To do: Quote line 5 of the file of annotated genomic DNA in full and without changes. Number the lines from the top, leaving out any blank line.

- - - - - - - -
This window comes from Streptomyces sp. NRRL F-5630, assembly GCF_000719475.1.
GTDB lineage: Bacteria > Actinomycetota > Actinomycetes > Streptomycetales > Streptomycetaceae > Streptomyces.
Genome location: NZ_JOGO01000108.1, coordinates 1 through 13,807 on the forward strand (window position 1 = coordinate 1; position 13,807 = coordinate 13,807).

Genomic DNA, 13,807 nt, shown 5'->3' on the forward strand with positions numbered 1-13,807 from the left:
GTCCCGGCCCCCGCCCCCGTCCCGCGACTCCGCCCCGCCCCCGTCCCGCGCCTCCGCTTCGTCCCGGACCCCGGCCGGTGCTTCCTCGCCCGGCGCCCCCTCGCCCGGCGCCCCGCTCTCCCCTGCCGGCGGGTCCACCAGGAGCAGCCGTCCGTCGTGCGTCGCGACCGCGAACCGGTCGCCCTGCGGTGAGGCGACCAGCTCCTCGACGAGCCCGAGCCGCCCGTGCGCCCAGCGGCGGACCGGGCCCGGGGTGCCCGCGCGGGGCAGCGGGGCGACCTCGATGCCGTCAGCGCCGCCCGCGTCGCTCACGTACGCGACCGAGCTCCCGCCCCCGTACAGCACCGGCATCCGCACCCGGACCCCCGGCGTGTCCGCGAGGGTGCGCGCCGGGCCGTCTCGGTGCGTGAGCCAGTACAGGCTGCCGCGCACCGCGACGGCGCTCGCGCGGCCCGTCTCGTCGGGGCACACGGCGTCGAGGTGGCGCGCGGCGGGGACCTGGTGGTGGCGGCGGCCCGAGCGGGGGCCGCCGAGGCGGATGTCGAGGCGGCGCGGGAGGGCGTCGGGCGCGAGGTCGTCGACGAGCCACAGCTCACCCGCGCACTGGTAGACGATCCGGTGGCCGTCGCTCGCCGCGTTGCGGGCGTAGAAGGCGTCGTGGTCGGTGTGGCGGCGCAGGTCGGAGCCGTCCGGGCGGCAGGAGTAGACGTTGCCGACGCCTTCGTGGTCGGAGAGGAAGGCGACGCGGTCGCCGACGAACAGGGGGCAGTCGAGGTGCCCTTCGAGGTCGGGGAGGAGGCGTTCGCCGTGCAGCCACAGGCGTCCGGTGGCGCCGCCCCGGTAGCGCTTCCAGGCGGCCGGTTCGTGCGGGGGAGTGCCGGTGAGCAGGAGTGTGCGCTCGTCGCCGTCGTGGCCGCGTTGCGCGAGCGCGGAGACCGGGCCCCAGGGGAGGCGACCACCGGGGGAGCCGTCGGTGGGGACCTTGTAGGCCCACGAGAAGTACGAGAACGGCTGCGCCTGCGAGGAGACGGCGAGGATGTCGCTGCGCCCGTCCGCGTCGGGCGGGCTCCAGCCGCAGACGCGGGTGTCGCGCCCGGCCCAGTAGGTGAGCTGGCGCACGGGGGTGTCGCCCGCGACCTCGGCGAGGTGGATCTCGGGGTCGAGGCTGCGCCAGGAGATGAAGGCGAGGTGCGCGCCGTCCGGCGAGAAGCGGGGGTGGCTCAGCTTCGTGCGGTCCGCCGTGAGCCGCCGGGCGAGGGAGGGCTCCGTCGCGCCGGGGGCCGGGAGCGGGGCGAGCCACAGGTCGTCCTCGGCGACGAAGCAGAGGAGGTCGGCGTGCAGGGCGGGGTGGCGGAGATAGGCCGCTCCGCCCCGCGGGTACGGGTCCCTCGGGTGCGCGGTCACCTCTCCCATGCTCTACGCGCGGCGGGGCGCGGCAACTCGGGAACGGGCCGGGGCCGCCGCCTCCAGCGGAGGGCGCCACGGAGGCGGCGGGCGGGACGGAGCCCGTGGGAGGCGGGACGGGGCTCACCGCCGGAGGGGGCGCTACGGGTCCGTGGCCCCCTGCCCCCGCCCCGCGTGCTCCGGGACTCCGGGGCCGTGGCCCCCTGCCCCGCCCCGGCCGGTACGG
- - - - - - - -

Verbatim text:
GTCCCGGCCCCCGCCCCCGTCCCGCGACTCCGCCCCGCCCCCGTCCCGCGCCTCCGCTTCGTCCCGGACCCCGGCCGGTGCTTCCTCGCCCGGCGCCCCCTCGCCCGGCGCCCCGCTCTCCCCTGCCGGCGGGTCCACCAGGAGCAGCCGTCCGTCGTGCGTCGCGACCGCGAACCGGTCGCCCTGCGGTGAGGCGACCAGCTCCTCGACGAGCCCGAGCCGCCCGTGCGCCCAGCGGCGGACCGGGCCCGGGGTGCCCGCGCGGGGCAGCGGGGCGACCTCGATGCCGTCAGCGCCGCCCGCGTCGCTCACGTACGCGACCGAGCTCCCGCCCCCGTACAGCACCGGCATCCGCACCCGGACCCCCGGCGTGTCCGCGAGGGTGCGCGCCGGGCCGTCTCGGTGCGTGAGCCAGTACAGGCTGCCGCGCACCGCGACGGCGCTCGCGCGGCCCGTCTCGTCGGGGCACACGGCGTCGAGGTGGCGCGCGGCGGGGACCTGGTGGTGGCGGCGGCCCGAGCGGGGGCCGCCGAGGCGGATGTCGAGGCGGCGCGGGAGGGCGTCGGGCGCGAGGTCGTCGACGAGCCACAGCTCACCCGCGCACTGGTAGACGATCCGGTGGCCGTCGCTCGCCGCGTTGCGGGCGTAGAAGGCGTCGTGGTCGGTGTGGCGGCGCAGGTCGGAGCCGTCCGGGCGGCAGGAGTAGACGTTGCCGACGCCTTCGTGGTCGGAGAGGAAGGCGACGCGGTCGCCGACGAACAGGGGGCAGTCGAGGTGCCCTTCGAGGTCGGGGAGGAGGCGTTCGCCGTGCAGCCACAGGCGTCCGGTGGCGCCGCCCCGGTAGCGCTTCCAGGCGGCCGGTTCGTGCGGGGGAGTGCCGGTGAGCAGGAGTGTGCGCTCGTCGCCGTCGTGGCCGCGTTGCGCGAGCGCGGAGACCGGGCCCCAGGGGAGGCGACCACCGGGGGAGCCGTCGGTGGGGACCTTGTAGGCCCACGAGAAGTACGAGAACGGCTGCGCCTGCGAGGAGACGGCGAGGATGTCGCTGCGCCCGTCCGCGTCGGGCGGGCTCCAGCCGCAGACGCGGGTGTCGCGCCCGGCCCAGTAGGTGAGCTGGCGCACGGGGGTGTCGCCCGCGACCTCGGCGAGGTGGATCTCGGGGTCGAGGCTGCGCCAGGAGATGAAGGCGAGGTGCGCGCCGTCCGGCGAGAAGCGGGGGTGGCTCAGCTTCGTGCGGTCCGCCGTGAGCCGCCGGGCGAGGGAGGGCTCCGTCGCGCCGGGGGCCGGGAGCGGGGCGAGCCACAGGTCGTCCTCGGCGACGAAGCAGAGGAGGTCGGCGTGCAGGGCGGGGTGGCGGAGATAGGCCGCTCCGCCCCGCGGGTACGGGTCCCTCGGGTGCGCGGTCACCTCTCCCATGCTCTACGCGCGGCGGGGCGCGGCAACTCGGGAACGGGCCGGGGCCGCCGCCTCCAGCGGAGGGCGCCACGGAGGCGGCGGGCGGGACGGAGCCCGTGGGAGGCGGGACGGGGCTCACCGCCGGAGGGGGCGCTACGGGTCCGTGGCCCCCTGCCCCCGCCCCGCGTGCTCCGGGACTCCGGGGCCGTGGCCCCCTGCCCCGCCCCGGCCGGTACGG